Administering Securely

, 2009-07-08

This piece was originally published on Jul 8, 2009. It is being re-run as Steve is away on sabbatical.

The other day I noticed a post where someone was asking a question that I've seen asked often. I still haven't seen a great solution, and I expect this question will continue to be asked for some time to come. The poster asked how to securely set up a database to prevent administrators from accessing the data.

Prior to SQL Server 2005 this was pretty much impossible. The sysadmin group was considered to be like a god inside the SQL Server and could access most anything. With 2005 there are more restrictions you can place on the administrator, and with the addition of encryption capabilities, you can prevent casual access to certain data.

However it's not easy, and most of the time the system administrator still has access to data for tuning, troubleshooting, disaster recovery, etc. That makes sense sometimes, and I feel that you really have to trust your administrator with a lot of responsibility and discretion. Sometimes, however, it's just not appropriate for the person that runs the server to see other data. Salary information, among other data, sometimes just isn't the business of the administrator.

I don't know how you handle this. Does the administrator just get access to the database as a container, able to attach it, back it up, restore it, and perform basic functions? Are they limited to setting security for users, but unable to access the objects themselves? I'm not even sure that's a valid way to handle things since the administrator can always set up a dummy account for themselves, or change someone's password and access data.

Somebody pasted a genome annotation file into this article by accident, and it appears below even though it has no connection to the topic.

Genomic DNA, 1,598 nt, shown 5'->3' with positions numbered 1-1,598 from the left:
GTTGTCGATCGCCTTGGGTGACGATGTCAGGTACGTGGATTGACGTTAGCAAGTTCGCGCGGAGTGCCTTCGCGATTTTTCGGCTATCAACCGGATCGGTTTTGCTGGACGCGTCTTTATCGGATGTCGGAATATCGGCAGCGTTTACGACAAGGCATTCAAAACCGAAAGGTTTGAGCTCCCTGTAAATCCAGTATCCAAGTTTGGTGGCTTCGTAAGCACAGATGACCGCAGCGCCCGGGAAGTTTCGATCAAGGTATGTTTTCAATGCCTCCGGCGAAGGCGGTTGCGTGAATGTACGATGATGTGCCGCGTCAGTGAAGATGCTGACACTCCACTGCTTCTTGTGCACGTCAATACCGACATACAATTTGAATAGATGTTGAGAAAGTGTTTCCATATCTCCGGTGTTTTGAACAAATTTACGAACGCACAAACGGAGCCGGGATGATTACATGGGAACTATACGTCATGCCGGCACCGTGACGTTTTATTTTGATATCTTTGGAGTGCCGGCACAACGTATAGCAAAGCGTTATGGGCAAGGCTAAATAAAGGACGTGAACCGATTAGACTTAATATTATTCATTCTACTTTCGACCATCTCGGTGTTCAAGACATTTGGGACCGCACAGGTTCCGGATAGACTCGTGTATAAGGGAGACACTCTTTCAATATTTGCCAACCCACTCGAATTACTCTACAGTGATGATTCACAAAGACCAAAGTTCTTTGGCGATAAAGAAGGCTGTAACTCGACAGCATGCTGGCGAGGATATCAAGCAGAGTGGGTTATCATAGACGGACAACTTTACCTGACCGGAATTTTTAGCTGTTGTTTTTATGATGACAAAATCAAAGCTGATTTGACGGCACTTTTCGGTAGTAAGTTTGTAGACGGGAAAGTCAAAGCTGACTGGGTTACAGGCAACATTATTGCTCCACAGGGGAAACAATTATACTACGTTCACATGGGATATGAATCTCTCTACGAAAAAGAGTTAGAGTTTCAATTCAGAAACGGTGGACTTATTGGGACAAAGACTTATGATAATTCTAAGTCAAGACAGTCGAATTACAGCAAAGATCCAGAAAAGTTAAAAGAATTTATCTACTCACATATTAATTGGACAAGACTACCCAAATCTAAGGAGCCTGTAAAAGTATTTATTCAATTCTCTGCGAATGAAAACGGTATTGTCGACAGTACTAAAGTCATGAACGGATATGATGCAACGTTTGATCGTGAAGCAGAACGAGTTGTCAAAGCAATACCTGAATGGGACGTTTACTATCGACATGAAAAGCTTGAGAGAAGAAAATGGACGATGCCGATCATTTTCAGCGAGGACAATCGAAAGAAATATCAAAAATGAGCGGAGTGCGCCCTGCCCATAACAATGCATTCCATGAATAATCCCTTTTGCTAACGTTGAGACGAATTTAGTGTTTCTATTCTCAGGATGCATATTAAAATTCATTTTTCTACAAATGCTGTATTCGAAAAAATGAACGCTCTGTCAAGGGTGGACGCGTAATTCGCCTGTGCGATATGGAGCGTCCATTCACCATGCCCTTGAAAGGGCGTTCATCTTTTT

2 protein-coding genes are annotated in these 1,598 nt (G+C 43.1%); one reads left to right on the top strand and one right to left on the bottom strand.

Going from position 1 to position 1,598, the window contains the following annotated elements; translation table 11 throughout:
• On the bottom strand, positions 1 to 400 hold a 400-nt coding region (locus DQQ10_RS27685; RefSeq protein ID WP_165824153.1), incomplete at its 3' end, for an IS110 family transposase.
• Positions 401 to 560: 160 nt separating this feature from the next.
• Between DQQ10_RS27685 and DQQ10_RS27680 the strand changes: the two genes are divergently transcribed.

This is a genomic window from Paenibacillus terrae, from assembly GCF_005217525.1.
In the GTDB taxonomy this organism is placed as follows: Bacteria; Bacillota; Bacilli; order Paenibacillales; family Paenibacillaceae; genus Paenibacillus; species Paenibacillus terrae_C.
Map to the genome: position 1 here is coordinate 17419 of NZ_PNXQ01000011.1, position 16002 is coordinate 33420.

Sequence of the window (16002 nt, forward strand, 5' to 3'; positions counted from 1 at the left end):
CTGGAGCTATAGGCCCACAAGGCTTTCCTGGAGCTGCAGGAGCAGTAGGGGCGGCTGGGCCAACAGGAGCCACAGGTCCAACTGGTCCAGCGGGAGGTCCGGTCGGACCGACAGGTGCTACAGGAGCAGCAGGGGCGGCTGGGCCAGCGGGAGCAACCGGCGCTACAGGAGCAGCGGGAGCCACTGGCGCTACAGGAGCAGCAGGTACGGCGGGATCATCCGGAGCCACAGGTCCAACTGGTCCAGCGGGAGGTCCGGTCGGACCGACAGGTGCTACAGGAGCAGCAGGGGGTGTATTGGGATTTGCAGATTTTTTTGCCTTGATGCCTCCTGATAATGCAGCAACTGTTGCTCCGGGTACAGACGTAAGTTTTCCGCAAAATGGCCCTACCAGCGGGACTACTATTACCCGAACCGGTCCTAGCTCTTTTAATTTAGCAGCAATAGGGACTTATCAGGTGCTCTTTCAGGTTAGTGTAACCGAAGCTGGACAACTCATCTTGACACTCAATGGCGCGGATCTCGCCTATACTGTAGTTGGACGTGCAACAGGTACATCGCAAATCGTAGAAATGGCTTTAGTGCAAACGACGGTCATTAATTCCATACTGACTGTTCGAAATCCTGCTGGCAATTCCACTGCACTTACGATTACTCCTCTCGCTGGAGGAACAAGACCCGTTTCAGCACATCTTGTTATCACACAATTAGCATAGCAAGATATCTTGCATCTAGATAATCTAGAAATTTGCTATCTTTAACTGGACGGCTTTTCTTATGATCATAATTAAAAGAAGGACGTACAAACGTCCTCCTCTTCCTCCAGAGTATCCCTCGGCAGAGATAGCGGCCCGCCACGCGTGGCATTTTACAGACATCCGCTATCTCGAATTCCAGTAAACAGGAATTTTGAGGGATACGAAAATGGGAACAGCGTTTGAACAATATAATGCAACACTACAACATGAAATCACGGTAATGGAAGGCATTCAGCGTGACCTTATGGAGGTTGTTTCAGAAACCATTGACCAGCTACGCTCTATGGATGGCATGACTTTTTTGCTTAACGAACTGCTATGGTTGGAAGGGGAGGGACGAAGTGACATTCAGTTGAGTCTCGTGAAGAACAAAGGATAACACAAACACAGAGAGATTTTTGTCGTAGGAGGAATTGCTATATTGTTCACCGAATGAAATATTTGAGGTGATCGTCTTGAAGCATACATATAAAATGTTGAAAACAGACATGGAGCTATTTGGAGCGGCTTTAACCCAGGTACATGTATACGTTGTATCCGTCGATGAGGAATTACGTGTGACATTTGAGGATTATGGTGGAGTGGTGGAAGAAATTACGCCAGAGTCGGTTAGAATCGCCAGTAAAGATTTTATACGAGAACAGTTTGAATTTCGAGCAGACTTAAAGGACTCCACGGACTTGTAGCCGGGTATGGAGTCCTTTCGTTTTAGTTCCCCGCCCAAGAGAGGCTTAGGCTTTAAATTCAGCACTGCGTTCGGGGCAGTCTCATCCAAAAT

To me the best solution for secure administrator access is to have a second person audit all actions performed by a sysadmin. Kind of a default trace for sysadmins that is always running, and is not accessible to the administrator. Even then, it's probably only something that works in larger companies where you have enough people to dedicate to the task of reviewing things. Maybe policy based management (PBM) will help here at some point, limiting the access to data by administrators in an easy to understand manner that a manager of some sort can understand and audit.

There's no good solution now other than to trust your administrators to responsibly manage data, and that means hiring responsible people for the job.

Steve Jones


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